TECHNOLOGY

The rising risk of encrypted malware

By Omar Yaacoubi, CEO, Barac

The financial sector has long been a prime target for cybercriminals. The kudos associated with breaking into a financial organisation, coupled with lure of harvesting and selling on high-value customer data, means the industry finds itself under near-constant attack. According to the Government’s 2018 Cyber Security Breaches Survey, some 57 percent of financial services companies experienced a cybersecurity breach or attack in the previous year. Across all business sectors, the figure was considerably lower, at 43 percent.

Omar Yaacoubi

Omar Yaacoubi

Financial firms understand that they are being singled out by the criminal underworld and spend a small fortune protecting their networks from these attacks. Encryption, in particular, has emerged as a key defence. It ensures that, even if a hacker does penetrate a network, they cannot access or make use of the sensitive data.

Moving to the cloud and the introduction of stricter compliance regulations and privacy laws – most notably, GDPR – has accelerated the adoption of encryption solutions. Google estimates that, this year, some 80 percent of internet traffic will be encrypted as organisations attempt to avoid the large fines associated with non-compliance and, of course, protect their sensitive data from external threat actors.

Encryption poses new security risks

While encryption undoubtedly plays a critical role in protecting financial and customer data, its growing popularity has spawned a new risk for the financial sector: encrypted malware.

Just as encrypted traffic makes it harder for hackers to access valuable data, it also makes it more difficult for organisations to identify and block malware. PWC estimates that by the end of 2019, some 60 percent of all malware will be hidden inside encrypted traffic flows. Many organisations have seen this first-hand. A CIO survey by Vanson Bourne found that 90 percent of organisations had experienced – or expect to experience – a network attack using the commonly deployed Secure Sockets Layer (SSL) encryption or its successor, Transport Layer Security (TLS) encryption during the course of this year.

The biggest example is Equifax where hackers used the cover of SSL and encrypted traffic to exfiltrate the valuable data in order to avoid detection by the company’s security tools.

Why encrypted malware is hard to spot

Encrypted malware has become the hacker’s attack vector of choice because traditional security tools have become ineffectual in protecting against it. Simply put, many of today’s popular cybersecurity solutions are unable to see inside encrypted traffic. To check for malicious code, they first have to decrypt all of the network traffic, before performing a scan, re-encrypting it and then forwarding the data packets on to the intended recipient. This process is the most commonly used approach to catch hidden malware, yet it comes with many flaws.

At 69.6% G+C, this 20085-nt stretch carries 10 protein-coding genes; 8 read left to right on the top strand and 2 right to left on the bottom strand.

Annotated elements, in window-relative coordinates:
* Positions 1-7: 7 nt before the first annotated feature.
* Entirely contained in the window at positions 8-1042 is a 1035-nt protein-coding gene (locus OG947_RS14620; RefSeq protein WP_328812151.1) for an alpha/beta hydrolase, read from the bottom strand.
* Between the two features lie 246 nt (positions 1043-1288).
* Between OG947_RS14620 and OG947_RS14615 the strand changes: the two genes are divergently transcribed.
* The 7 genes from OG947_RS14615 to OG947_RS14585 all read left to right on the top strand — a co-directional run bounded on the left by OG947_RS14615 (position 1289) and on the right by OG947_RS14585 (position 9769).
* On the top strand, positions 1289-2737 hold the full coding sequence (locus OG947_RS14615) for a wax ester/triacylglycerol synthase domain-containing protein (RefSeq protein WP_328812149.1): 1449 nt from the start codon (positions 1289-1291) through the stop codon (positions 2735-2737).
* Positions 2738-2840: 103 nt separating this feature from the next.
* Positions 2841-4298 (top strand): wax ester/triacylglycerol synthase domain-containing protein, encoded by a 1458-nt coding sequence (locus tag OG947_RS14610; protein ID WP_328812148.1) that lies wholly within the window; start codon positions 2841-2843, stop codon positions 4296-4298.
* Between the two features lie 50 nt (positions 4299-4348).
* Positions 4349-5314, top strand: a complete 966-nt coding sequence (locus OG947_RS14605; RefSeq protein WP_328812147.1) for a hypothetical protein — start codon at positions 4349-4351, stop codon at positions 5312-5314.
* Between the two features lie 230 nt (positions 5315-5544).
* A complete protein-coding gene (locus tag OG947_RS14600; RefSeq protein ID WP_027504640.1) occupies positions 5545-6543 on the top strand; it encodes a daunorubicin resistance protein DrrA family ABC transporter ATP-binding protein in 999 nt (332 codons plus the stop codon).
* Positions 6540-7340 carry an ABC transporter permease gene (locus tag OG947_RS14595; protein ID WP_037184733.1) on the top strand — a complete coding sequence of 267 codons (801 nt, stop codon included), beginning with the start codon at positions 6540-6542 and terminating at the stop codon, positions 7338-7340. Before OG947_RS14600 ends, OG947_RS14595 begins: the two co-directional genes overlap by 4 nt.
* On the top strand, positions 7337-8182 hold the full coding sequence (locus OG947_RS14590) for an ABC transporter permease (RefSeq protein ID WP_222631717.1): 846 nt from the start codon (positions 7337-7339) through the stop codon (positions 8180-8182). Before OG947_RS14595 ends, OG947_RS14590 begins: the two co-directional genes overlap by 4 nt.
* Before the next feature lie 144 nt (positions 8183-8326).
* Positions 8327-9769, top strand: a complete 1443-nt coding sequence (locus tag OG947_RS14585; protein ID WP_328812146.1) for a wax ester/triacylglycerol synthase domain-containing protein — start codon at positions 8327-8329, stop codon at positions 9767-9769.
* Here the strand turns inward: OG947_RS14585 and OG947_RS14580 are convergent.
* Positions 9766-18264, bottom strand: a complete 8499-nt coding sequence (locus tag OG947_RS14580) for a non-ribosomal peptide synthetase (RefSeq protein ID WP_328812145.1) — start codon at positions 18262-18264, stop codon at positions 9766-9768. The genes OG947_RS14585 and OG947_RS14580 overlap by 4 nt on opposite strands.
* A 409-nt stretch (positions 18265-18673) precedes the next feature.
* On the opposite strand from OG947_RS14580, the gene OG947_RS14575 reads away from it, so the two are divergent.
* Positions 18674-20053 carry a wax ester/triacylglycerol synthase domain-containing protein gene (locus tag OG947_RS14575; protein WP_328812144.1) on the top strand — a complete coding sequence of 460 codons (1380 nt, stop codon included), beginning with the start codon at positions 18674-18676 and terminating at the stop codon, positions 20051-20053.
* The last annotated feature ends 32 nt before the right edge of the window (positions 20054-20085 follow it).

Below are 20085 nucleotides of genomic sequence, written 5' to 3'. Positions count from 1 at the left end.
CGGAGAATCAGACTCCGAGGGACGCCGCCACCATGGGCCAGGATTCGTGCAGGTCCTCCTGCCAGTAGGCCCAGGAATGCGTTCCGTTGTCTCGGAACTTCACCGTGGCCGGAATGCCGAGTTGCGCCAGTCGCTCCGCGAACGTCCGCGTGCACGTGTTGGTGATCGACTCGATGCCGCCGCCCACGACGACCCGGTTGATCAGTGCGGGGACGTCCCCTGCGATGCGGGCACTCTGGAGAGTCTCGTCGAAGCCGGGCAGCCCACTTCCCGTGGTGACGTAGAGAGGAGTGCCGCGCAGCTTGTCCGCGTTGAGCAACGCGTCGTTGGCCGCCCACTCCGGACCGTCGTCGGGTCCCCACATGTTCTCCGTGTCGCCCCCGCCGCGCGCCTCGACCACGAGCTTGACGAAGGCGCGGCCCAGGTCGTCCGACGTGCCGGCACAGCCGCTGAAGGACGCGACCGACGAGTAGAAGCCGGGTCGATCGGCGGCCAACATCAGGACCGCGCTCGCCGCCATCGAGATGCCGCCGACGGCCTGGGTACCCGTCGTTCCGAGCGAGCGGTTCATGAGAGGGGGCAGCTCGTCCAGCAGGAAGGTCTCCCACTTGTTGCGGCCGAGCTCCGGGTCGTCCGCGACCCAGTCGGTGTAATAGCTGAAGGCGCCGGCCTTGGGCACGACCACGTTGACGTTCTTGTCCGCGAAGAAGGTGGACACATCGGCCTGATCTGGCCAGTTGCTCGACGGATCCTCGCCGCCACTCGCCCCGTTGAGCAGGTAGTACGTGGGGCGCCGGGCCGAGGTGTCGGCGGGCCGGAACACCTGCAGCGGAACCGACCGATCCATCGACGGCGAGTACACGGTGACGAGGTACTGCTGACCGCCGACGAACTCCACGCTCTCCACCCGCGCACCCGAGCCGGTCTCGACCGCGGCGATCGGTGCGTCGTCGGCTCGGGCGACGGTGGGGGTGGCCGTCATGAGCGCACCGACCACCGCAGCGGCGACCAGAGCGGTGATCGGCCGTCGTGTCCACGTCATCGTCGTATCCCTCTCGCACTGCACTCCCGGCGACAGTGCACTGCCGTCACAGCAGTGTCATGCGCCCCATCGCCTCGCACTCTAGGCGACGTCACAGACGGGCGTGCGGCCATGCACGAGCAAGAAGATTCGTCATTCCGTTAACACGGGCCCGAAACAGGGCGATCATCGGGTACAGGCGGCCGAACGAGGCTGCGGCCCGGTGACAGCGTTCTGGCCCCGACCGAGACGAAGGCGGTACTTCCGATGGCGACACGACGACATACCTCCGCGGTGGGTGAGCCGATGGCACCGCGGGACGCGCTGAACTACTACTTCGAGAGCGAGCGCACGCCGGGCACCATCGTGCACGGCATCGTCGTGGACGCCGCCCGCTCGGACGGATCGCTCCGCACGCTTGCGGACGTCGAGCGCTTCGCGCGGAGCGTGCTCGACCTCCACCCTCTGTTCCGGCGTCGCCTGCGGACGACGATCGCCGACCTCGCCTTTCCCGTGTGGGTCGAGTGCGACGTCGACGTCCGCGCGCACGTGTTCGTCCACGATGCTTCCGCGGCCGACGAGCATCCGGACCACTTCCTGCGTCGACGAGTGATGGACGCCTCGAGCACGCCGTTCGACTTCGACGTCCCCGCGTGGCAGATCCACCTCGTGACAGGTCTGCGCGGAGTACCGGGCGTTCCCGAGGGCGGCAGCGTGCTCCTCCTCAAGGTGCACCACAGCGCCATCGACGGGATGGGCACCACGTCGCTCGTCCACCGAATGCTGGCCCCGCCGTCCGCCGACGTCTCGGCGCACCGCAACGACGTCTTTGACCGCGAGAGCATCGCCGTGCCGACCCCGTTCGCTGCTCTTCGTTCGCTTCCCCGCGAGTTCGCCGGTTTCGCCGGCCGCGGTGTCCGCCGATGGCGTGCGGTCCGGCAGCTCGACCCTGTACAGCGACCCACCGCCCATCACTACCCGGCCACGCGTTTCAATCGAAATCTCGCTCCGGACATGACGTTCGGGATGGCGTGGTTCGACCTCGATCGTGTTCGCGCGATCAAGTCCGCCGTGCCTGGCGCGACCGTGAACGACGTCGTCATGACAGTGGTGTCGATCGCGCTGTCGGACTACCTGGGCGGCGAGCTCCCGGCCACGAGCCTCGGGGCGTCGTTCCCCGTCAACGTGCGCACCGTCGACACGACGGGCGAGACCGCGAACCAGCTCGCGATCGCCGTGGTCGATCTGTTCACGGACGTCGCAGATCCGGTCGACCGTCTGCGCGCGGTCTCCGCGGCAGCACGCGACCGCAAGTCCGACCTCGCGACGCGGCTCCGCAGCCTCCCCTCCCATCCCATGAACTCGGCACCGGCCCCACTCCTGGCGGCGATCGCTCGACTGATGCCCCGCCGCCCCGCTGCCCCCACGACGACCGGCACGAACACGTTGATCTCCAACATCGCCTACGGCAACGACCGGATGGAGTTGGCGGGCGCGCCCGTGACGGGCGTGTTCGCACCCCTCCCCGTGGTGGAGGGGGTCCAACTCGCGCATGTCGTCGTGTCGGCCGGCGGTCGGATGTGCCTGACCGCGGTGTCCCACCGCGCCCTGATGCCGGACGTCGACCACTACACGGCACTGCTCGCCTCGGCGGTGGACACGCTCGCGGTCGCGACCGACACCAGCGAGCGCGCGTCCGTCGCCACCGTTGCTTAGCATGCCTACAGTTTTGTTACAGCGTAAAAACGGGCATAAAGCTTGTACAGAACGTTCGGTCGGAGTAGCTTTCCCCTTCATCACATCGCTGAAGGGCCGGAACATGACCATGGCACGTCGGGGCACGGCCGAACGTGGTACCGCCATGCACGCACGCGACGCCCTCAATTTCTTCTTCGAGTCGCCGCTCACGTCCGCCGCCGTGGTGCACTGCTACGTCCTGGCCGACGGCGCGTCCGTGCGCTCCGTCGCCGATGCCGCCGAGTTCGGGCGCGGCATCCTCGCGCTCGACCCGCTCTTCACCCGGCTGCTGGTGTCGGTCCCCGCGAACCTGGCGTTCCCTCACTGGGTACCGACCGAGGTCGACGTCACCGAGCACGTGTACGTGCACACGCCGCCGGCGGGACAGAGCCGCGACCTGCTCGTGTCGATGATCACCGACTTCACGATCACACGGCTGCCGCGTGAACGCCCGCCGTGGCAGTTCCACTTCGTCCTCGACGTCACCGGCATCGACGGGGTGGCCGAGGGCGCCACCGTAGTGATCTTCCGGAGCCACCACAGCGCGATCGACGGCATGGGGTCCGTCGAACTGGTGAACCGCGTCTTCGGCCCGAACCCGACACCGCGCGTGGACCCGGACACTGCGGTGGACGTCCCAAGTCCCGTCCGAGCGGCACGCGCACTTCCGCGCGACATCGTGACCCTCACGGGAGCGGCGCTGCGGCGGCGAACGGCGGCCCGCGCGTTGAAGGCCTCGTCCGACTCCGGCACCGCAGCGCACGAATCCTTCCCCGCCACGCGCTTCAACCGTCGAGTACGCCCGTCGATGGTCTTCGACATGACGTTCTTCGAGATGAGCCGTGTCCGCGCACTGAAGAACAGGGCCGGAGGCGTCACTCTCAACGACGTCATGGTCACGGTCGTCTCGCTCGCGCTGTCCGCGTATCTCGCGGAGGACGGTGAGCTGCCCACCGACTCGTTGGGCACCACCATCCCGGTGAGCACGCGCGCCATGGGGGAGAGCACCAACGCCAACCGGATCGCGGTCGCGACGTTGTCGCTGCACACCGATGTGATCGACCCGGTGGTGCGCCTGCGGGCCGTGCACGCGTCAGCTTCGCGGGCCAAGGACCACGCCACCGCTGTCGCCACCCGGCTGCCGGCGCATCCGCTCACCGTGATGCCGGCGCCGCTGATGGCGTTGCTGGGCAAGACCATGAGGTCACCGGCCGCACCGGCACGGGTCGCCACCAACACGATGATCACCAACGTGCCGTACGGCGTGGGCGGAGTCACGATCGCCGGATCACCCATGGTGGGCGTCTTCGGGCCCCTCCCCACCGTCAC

The decryption process is extremely compute intensive and can negatively affect the performance of the network, limiting the capabilities of nearly all firewall and Intrusion Prevention Solutions (IPS) available on the market today. Growing volumes of encrypted traffic mean there are more and more data packets to decrypt, scan and re-encrypt. These increased loads can stop devices from functioning altogether. As a result, some organisations give up following this process, and allow encrypted traffic flows onto their networks without scanning for malware.

The same decryption process could also be placing financial institutions in breach of the very compliance regulations that encryption was deployed to address. In decrypting the traffic, there will be a short period when the data is in plaintext and visible to all, putting a mass amount of sensitive data at risk.

Decryption might not even be technically possible for too much longer. The introduction of the new Transport Layer Security (TLS) 1.3 protocol – which, includes stronger encryption processes in order to prevent hackers from snooping on sensitive data – will also prevent the decryption of traffic to search for malware. Whilst the previous TLS 1.2 protocol allowed for clients and servers to decrypt and scan traffic, the newer version, introduced in August 2018, has stricter regulations meaning this ‘passive mode’ encryption is no longer possible.

 New problems require new solutions

Banks need to find alternatives to decryption as a way of protecting against the hidden threat of encrypted malware. While many organisations are aware of the critical importance of investing in new technology for the future, it’s another thing to bite the bullet and adopt these types of solutions. Indeed, Accenture’s 2018 State of Cyber Resilience Report found that although 83 percent of organisations agree that new technology is an essential tool, only two out of five are investing in AI, machine learning and automation technologies.

Yet encrypted malware is one threat that can already be nullified by these new technologies.

Using machine learning techniques and behavioural analytics to scan the metadata of encrypted traffic (rather than the actual contents), new tools are emerging that learn the difference between ‘good’ and ‘bad’ traffic. This provides financial organisations with the ability to block encrypted malware without the need for decryption, all in real-time and with no concerns over compliance or network performance.

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